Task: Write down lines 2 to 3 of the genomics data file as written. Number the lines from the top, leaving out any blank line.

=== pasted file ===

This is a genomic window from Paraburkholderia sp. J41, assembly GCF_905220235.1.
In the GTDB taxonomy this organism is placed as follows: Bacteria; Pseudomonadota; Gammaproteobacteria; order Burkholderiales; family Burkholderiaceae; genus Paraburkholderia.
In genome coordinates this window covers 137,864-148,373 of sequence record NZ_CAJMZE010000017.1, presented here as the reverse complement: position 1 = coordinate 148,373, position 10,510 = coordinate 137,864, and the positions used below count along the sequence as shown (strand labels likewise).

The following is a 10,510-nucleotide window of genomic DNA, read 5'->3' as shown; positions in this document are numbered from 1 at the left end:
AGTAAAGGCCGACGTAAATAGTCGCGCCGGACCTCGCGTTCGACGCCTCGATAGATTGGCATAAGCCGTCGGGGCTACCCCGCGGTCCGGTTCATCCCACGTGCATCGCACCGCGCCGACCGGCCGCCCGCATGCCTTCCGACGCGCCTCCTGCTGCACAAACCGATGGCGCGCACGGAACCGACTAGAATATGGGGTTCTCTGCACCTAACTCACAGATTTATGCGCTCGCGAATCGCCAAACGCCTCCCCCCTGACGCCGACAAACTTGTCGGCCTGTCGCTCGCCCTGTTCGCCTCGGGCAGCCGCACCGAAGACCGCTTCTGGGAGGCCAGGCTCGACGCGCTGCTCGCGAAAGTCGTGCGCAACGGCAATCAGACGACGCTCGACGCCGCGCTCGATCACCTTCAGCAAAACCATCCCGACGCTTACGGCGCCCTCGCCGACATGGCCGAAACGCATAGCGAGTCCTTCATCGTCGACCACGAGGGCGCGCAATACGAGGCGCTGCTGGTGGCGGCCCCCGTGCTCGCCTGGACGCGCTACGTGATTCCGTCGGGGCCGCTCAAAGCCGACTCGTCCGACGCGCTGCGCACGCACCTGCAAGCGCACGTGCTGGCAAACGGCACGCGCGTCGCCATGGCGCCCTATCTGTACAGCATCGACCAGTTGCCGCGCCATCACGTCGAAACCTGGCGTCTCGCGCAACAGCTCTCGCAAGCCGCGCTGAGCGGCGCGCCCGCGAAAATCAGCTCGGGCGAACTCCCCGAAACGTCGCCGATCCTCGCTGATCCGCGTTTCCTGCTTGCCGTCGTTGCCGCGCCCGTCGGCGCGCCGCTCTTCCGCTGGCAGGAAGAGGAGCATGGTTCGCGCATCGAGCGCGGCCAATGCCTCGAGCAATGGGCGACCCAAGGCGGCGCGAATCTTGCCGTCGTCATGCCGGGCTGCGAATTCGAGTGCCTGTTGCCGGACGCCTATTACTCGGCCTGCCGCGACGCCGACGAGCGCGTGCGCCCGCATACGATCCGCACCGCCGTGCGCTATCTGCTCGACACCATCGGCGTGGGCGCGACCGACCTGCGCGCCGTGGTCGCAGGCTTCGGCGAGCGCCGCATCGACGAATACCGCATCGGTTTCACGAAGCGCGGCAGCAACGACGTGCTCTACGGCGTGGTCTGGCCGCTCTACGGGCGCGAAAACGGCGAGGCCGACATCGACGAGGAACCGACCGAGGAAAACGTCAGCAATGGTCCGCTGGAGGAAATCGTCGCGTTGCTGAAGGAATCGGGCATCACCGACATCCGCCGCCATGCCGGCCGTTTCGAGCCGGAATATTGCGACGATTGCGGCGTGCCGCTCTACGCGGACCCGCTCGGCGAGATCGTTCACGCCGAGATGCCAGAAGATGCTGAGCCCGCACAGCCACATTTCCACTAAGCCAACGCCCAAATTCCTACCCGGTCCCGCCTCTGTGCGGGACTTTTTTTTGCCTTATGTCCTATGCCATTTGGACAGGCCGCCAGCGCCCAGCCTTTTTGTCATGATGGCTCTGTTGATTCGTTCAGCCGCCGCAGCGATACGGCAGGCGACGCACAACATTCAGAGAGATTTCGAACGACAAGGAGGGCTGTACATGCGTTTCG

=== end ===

In the GTDB taxonomy this organism is placed as follows: Bacteria; Pseudomonadota; Gammaproteobacteria; order Burkholderiales; family Burkholderiaceae; genus Paraburkholderia.
In genome coordinates this window covers 137,864-148,373 of sequence record NZ_CAJMZE010000017.1, presented here as the reverse complement: position 1 = coordinate 148,373, position 10,510 = coordinate 137,864, and the positions used below count along the sequence as shown (strand labels likewise).